Let us now look at the verse. The deceased says: “From the moon the seed has been produced. You, seasons have led me into a man and have poured me into a mother by means of this man. So I am then born, produced by the year as an intercalary month. I know that for sure. Lead me therefore to immortality.” This can hardly be considered as a “reporting narration.” Nothing new is being reported to the gatekeepers . Every deceased recites the same verse. He “mentions” a general truth, describes some important singular facts without giving an ordered narrative. Moreover, the gatekeepers are not interested in details about the deceased, e.g., how he was born at a certain time in a certain place as the son of a certain father. Whoever answers in JB 1, 18 to the sun’s question “Who are you?” with his name or gotra, is sent back. In fact the question is not “Who are you?” but rather “What are you?”
In this entrance examination the deceased shows by means of his answer, i.e. by means of this “memorative, mentioning description” of his (and everyone’s) immortal origin, that he possesses the liberating knowledge. Thus, he concludes his discourse with saṁ tad vide ’ham prati tad vide ’ham “That I know thoroughly, that I know certainly.” The repetition of vid- with different preverbs does not imply a twofold knowledge as one has assumed, but is merely stylistic9 and expresses emphasis, among other things. The fact that saṁ … vide and prati … vide form a unit and are derived from vid- “to know,” is evident from AĀ 2, 3, 1; 4; 6, where one reads the phrase yo ha vai … veda … sa samprativid. I therefore do not believe that Thieme (1951–1952, 26 f.) was correct in separating sam from pratividaḥ in KauṣU 1, 4 and in deriving vide from vid- “to find” in our verse.
In this “mention” before saṁ tad vide the tenses and moods must match. The participle ābhṛtam is probably to be conceived as a statement. The injunctive present (erayadhvam) and injunctive aorist (āsiṣikta) may stand side by side (Hoffmann 1967, 171). The alternation is evoked by an aspectual difference (271 ff.): The production-within-the-man of the seed occurs gradually and is expressed as a progressive action. The pouring-into-the-mother is to be conceived as purely punctual. The present indicative (jāye) may stand in place of the injunctive (165). Here, an event is “mentioned” which is basically free of duration. The context defines the past time period.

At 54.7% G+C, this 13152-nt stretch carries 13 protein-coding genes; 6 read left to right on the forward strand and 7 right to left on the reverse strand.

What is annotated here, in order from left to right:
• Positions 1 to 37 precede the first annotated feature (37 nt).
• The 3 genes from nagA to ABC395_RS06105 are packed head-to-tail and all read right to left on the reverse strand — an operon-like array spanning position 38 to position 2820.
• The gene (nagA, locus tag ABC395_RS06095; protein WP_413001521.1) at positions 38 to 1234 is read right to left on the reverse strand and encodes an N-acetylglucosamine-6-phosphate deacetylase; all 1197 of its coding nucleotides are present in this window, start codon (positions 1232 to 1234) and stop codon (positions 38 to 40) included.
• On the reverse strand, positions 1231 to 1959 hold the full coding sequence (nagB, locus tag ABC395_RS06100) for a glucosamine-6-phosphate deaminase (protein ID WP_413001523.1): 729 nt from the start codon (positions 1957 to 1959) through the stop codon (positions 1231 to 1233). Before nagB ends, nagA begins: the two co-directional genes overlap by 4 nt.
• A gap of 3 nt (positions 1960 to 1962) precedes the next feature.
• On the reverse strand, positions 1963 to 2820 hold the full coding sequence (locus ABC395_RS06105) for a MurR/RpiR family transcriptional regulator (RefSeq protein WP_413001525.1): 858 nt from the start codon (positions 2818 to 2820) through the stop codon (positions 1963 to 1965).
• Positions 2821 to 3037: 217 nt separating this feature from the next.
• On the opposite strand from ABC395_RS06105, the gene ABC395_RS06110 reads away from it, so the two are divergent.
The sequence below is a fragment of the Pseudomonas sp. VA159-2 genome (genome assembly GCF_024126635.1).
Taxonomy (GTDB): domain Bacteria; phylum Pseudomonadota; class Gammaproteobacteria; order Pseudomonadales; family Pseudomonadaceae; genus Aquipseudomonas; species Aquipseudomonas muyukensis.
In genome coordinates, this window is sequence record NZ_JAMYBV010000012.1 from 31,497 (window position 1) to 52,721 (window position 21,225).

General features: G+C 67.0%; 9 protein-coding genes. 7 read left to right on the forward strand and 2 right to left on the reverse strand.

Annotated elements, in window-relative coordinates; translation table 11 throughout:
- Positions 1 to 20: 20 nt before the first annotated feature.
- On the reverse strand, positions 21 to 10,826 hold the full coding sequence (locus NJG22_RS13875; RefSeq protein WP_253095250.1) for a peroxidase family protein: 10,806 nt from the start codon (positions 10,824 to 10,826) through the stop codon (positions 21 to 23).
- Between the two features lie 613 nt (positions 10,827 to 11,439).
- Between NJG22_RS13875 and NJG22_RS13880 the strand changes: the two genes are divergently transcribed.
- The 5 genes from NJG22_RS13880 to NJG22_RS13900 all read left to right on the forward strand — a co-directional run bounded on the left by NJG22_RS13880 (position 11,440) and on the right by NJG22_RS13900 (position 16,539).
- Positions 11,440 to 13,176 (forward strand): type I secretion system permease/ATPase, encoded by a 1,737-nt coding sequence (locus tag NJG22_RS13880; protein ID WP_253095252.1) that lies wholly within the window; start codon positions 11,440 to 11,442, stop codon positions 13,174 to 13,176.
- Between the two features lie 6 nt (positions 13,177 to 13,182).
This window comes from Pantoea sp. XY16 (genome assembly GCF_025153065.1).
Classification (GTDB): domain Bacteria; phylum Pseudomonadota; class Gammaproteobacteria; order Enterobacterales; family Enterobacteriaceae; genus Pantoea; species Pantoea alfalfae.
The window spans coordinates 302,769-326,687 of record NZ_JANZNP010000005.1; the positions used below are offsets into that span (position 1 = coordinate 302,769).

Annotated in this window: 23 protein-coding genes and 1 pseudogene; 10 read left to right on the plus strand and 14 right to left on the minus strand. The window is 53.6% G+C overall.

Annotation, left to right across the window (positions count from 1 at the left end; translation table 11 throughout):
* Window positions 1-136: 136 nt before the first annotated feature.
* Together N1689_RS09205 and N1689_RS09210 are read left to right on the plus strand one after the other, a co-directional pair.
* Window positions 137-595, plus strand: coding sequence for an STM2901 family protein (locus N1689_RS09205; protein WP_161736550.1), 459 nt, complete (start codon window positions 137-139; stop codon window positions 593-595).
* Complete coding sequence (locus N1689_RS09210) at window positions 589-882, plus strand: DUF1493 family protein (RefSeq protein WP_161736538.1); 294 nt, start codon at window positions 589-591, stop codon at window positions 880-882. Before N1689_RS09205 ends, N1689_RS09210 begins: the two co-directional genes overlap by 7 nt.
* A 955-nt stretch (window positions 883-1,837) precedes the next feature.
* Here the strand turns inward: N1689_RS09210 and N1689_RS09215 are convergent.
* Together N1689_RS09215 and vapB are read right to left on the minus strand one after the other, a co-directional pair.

If we leave out mā and replace the first person (jāye) with a third, a timeless process is described. Every man has the year for his father; the seed from which every man comes forth is the water of immortality from heaven. See the five-fire-doctrine in JB 1, 45, where amṛtam and āpaḥ are the first sacrifice. The earthly father is only a kartṛ-, a handler of the year (or the seasons), who performs what the real father lets him do. It is the year as the totality of the Ṛtus, who have led the human beings from heaven to earth, who is this real father. The year is equated with Prajāpati and the sun, represents the totality of time and is the prototype of the imperishable.10 The earthly seed is only a phase of the heavenly waters, that is led by the sun as rain to the earth.11 The man, who emerges from it, is as a year’s child equal to the other year’s child, the upamāsa-, in the classifying way of thinking in the Brāhmaṇas. It is interesting to note that in these texts the upamāsa- is considered identical with the year.12 Man is thus identical with his father, the year (= the sun, Prajāpati, Brahman). Whoever is aware of this, is liberated.